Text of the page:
All children who attend Greek school know this story and why it is important to Greece. Even though Greece did eventually fall to the Axis, it was not without a valiant and very brave fight. However, it is important to note that in a war that took place all over the globe—from Hawaii and the Pacific to China and Burma, North Africa, and all of Europe and the Soviet Union, the battle for this small corner of Europe had a huge impact on the eventual outcome.
Greece gives 1st Axis setback
Despite some initial success by the Italians, the Greek army pushed them back into Albania and took the offensive. Historian Mark Mazower called this “the first Axis setback of the entire war.” Mussolini reinforced his line with thousands more troops (28 divisions) and launched a spring offensive in 1941 but that too failed. He had to call Hitler for re-enforcements. This was decisive. Greece fell to the German army in April 1941 and Crete followed two months later. However, this sacrifice that the Greeks made in defending their homeland and in stopping Mussolini and diverting Hitler’s military caused Hitler to delay his attack on Russia. This delay lead to catastrophe for Hitler on the Eastern front: the brutal Russian winter helped Stalin defeat Hitler’s army.
‘Tiny’ Greece’s huge impact on the war
Victory in war occurs when one side loses the will to continue fighting. Aside from the tactical significance of stalling Hitler’s attack and diverting his resources, it cannot be overstated what it must have done to the confidence of Hitler’s foes to see how tiny Greece held her own against great odds. The British, under British Prime Minister Winston Churchill, may well have taken inspiration from the Greeks to hold out against Hitler’s Luftwaffe (air force) and prevent his invading England. After the fight in Crete, Churchill did say:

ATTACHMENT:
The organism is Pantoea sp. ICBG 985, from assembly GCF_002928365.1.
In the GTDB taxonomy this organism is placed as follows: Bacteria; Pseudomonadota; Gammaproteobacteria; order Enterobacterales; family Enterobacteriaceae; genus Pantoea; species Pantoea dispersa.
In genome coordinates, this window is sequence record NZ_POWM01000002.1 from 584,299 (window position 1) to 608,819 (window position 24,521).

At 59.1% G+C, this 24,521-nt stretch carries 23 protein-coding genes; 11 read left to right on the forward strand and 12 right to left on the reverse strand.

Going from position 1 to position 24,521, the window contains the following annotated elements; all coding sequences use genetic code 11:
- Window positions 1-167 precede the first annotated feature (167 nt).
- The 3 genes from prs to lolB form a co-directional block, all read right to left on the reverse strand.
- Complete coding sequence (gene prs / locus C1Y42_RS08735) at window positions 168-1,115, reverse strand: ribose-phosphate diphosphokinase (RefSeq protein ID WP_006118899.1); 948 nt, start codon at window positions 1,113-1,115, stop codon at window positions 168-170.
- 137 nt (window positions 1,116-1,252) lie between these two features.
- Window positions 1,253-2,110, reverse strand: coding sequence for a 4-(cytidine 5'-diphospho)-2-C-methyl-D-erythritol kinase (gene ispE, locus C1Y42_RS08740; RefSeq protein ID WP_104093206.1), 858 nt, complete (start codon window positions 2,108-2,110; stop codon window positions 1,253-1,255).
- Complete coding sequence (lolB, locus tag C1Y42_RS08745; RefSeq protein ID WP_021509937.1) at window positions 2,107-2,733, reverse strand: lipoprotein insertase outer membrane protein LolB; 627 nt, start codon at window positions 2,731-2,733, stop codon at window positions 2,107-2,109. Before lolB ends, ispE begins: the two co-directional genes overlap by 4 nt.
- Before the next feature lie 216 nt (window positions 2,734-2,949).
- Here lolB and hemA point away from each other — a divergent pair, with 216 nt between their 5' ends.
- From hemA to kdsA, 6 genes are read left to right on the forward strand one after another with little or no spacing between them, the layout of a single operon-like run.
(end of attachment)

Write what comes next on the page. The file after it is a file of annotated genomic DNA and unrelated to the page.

Over the centuries Greece, has given so much to the world. We must not forget that even though Greece, like most of the rest of Europe, was conquered by Hitler in WWII, it was her brave stand that played a critical role in the eventual defeat of the Axis and the victory of the Allies. This is why we celebrate on October 28 – that seemingly inconsequential OXI changed the course of the war, saving countless lives.
For an interesting dramatization of the events, read Louis de Bernieres 1995 historical novel, Corelli’s Mandolin. Refer to Chapter 5, The man who said ‘No’, plus other dramatic accounts of the fighting in Albania.
Latest posts by Peter Karamitsos (see all)
- REVIEW: ‘Martin Luther: The Man Who Rediscovered God and Changed the World’ by Eric Metaxas - May 22, 2018
- REVIEW: ‘From Pyrrhus to Cyprus’ by Billy Cotsis - November 29, 2017
- REVIEW: ‘Dead Olives’ by Jeremy Hinchliff - April 4, 2017